The headquarters of a spiritual movement that draws from an array of religious traditions is pulling up stakes in Los Angeles to settle in the Denver metro area.
United Centers for Spiritual Living, which until recently was known as the Church of Religious Science, is moving its international organization to a two-story building in a Genesee office park.
“A move of out of Los Angeles been discussed for the last 20 to 25 years,” said the Rev. Kathy Hearn, a church leader. “We wanted to be close to a church of our own, in an area of diversity and by a major airport.”
She added, with a laugh, “Property values had a little to do with it, too.”
The United Center’s largest member congregation is in Lakewood. Mile Hi Church has more than 5,500 members, said Karen Thomas, Mile Hi’s marketing director. On April 6 it will unveil a new, $10 million-plus sanctuary.
The denomination is part of the “New Thought” movement popularized in the 1930s by Ernest Holmes. The spiritual author wrote “The Science of Mind,” and incorporated ideas from many of the world’s religions.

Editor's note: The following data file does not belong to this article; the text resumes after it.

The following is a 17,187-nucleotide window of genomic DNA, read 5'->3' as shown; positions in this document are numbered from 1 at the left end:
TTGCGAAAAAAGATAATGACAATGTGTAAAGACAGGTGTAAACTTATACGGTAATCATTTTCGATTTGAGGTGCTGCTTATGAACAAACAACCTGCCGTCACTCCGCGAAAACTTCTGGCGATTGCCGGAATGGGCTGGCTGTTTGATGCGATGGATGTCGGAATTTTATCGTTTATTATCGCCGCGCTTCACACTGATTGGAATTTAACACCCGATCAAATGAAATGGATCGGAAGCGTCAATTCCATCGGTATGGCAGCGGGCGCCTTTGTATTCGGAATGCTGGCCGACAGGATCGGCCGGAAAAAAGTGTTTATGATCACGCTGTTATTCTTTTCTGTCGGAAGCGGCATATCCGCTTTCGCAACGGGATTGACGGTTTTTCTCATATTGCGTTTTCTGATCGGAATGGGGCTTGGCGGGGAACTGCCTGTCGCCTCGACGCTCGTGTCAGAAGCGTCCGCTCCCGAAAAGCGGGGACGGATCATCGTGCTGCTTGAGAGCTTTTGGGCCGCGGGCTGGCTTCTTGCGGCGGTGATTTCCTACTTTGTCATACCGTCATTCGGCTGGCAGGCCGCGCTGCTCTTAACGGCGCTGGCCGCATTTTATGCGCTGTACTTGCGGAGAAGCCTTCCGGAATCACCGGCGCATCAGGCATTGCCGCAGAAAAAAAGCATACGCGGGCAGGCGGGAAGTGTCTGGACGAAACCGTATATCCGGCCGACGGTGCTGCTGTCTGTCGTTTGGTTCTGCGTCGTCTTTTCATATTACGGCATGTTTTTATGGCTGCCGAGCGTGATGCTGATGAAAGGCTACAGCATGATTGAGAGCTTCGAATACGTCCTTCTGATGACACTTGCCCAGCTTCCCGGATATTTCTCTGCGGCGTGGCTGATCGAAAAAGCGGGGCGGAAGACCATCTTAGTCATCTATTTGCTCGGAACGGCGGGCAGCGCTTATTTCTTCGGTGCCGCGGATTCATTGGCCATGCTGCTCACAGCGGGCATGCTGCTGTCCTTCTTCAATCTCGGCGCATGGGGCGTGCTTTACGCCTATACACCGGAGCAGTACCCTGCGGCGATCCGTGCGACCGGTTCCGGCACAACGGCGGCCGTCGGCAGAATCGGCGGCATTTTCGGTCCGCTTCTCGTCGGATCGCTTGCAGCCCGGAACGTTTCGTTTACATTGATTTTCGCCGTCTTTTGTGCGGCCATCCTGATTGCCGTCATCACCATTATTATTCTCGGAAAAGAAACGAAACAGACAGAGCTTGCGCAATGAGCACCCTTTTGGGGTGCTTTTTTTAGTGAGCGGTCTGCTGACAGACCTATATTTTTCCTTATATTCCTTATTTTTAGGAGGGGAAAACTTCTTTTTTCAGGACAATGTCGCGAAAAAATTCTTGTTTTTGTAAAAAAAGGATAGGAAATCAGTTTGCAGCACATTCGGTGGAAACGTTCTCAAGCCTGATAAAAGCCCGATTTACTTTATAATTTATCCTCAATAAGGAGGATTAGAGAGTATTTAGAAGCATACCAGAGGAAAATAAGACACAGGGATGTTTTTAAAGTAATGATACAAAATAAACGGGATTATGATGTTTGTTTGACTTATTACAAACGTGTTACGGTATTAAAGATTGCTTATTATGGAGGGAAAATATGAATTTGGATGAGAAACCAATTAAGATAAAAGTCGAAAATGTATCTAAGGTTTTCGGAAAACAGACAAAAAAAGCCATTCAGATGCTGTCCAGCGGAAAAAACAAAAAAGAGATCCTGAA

Hearn said the name change, which was made official two years ago, widens the denomination’s appeal.
“The word ‘church’ can be off-putting to people because it’s a very Christian word, and we have a spirituality that actually reaches out to all denominations and backgrounds,” Hearn said. The name “Religious Science” was also getting people confused with Christian Science and Scientology, though it’s not affiliated with either, she said.
Each church group can use the name it wishes and Mile Hi Church, 9077 W. Alameda, opted to keep the word “church,” Thomas said.
Mile Hi Church has found breakout success using Holmes’ 80-year-old spiritual recipe.
Under the leadership of the Rev. Roger Teel, it’s grown 24 percent in three years and is recognized as a go-to venue for leaders in the spiritual self-help movement. Frequent speakers include Wayne Dyer, Marianne Williamson and Deepak Chopra.
Alan Arkin, the actor, gives repeat improvisation workshops at the church. He was in town last week and is scheduled to return in June: “He just resonates with what we teach, which is very accepting and open,” Thomas said.
The headquarters will move to Genesee about the end of June with five existing staff. Once here, it will hire up to 20 more people. Among the top administrators, only executive director Rev. Jerry Fetterly will move to Colorado. The others will commute, Hearn said.
Hearn said it’s likely some staff will start attending Mile Hi Church, which is one of seven affiliated churches in the metro area. But there’s no fear of the corporate staff imposing its will on the local church: “Mile Hi is working so well we wouldn’t try to mess with it on any level,” Hearn said.
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